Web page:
Floyd lost their ability to be lyrically under explained from The Wall to A Momentary Lapse Of Reason. But for the first time since Animals, The Division Bell was an album with both a clearly defined theme, yet subjective plot for you to reach the conclusion on in your own way.

The Division Bell was also the first album since WYWH that featured the band placing importance on the music side instead of the lyrics.
#26
Wait, so your argument is because Pink Floyd used to not place as much importance on lyrics as music on their classic albums and because they did so on TDB then they are similar? That's like saying "well they both had David Gilmour playing on them so they're really similar!"

I don't really get your point. I never said anything about focus on lyrics vs. music or anything like that, all I'm saying is that the classic Floyd albums were well done and well written. the compositions flowed perfectly and kept you interested and entranced. TDB is boring with nothing happening save Gilmour playing the same solo over and over again and some random out of place ideas, such as Keep Talking. Honestly, besides the quirky weird parts all I can recall from TDB is ambient keyboards and Gilmour playing the same leads in every song.
Free your mind and your ass will follow
The kingdom of heaven is within
Open up your funky mind and you can fly

Sumdeus
Last edited by romencer17 at Aug 29, 2011,
#27
Quote by romencer17
Wait, so your argument is because Pink Floyd used to not place as much importance on lyrics as music on their classic albums and because they did so on TDB then they are similar? That's like saying "well they both had David Gilmour playing on them so they're really similar!"
What?

No, my statement was Pink Floyd did NOT place importance on lyrics on classic albums just like on The Division Bell that it is similar in approach and idea. And no, that is nothing like saying because both featured Gilmour that it would be similar.

As I demonstrated, TDB is very much like prior Floyd albums, lyrically and musically, and it does not feature Roger Waters.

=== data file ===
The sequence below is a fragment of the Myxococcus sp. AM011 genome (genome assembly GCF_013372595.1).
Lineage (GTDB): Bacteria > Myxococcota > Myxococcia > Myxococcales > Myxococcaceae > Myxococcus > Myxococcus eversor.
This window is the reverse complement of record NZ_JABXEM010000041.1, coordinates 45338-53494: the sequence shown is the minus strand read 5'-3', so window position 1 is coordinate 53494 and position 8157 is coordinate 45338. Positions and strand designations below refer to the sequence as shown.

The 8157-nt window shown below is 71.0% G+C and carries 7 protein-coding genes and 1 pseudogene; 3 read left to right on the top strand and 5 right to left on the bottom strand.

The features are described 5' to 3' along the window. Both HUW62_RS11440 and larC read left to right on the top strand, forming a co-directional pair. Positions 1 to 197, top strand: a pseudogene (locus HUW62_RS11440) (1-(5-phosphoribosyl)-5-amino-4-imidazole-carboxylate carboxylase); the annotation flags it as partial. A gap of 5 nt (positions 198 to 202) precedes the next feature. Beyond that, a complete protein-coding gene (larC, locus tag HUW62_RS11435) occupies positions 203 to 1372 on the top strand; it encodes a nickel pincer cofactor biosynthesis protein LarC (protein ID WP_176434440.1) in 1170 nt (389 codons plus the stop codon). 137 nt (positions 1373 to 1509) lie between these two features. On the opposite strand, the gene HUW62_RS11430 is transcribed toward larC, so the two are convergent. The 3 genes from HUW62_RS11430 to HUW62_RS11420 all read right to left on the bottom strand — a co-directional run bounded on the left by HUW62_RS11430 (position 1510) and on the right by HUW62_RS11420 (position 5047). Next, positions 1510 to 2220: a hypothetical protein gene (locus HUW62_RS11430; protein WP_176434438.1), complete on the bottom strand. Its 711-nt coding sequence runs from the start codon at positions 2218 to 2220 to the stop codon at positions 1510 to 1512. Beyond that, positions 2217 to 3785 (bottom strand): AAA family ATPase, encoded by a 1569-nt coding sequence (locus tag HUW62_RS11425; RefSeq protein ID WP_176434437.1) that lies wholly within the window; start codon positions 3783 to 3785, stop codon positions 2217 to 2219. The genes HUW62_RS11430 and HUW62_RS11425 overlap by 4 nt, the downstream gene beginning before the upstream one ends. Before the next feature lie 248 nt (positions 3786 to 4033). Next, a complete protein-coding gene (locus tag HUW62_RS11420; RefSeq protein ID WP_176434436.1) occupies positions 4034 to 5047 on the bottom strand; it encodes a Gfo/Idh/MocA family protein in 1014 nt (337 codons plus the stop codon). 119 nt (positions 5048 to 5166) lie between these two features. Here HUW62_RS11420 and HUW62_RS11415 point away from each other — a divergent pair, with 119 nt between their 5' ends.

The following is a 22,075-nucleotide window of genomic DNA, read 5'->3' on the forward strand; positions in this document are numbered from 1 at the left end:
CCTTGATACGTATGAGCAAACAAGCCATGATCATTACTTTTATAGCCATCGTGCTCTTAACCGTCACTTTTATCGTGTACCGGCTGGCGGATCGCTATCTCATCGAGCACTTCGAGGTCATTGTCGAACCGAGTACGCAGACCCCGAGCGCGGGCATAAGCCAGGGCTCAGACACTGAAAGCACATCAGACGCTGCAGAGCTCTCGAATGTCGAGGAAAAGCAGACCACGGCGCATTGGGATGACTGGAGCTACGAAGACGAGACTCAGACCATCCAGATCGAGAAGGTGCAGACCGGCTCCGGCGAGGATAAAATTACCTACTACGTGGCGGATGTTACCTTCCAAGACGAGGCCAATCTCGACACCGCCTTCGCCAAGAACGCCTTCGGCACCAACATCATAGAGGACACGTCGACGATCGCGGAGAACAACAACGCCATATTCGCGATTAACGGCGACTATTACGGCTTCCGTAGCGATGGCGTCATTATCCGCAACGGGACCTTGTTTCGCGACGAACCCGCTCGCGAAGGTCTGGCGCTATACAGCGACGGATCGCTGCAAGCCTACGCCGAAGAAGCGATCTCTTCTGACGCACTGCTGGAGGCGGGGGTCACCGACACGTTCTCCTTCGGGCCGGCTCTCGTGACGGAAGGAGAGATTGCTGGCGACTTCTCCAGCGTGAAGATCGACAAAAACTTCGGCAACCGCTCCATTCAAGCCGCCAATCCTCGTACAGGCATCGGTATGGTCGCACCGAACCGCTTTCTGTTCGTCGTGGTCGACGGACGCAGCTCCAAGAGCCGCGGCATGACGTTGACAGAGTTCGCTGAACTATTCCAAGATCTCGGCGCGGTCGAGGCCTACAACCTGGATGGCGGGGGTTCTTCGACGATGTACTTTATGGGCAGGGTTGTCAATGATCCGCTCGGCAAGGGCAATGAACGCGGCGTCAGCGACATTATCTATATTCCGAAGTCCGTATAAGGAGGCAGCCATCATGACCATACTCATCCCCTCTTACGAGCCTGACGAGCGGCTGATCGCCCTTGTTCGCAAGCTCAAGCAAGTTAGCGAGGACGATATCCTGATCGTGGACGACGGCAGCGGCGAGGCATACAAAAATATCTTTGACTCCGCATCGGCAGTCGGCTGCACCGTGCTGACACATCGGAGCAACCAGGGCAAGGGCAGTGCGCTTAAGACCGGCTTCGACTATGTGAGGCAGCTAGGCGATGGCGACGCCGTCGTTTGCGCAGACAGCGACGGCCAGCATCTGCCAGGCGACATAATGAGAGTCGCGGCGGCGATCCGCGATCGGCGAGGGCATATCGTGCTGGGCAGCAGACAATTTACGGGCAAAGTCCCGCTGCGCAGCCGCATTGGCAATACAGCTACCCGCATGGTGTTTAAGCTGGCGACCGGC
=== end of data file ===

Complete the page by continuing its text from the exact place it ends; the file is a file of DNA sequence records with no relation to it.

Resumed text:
Quote by romencer17
I don't really get your point. I never said anything about focus on lyrics vs. music or anything like that, all I'm saying is that the classic Floyd albums were well done and well written. the compositions flowed perfectly and kept you interested and entranced. TDB is boring with nothing happening save Gilmour playing the same solo over and over again and some random out of place ideas, such as Keep Talking. Honestly, besides the quirky weird parts all I can recall from TDB is ambient keyboards and Gilmour playing the same leads in every song.
You might be missing my point because you keep associating your point of view with sound when I am talking about idea or approach.

I don't think the compositions flowed perfectly and kept you interested and entranced. I found Seamus, for instance, to be boring as I did with Alan's Psychedelic Breakfast, but if you found either one to be interesting and entrancing, then fine.

I am talking about approach and idea. I've learned the entire Division Bell album and I hear every solo in the songs to be different then each other. I also heard the subtraction of the manic approach gone on the album.
Last edited by AllJudasPriest at Aug 29, 2011,
#28
i worded that a bit weird, i meant that you're saying they are similar compositionally because they both have the main focus of music instead of lyrics? that is really not enough of a similarity to make me consider TDB anywhere close to half a decent album.

you really didn't demonstrate anything. You talked about what made the classic PF albums so good and then just kinda wrapped it up like 'yeah and TDB is like that too so it's good'. That's not showing what makes TDB good...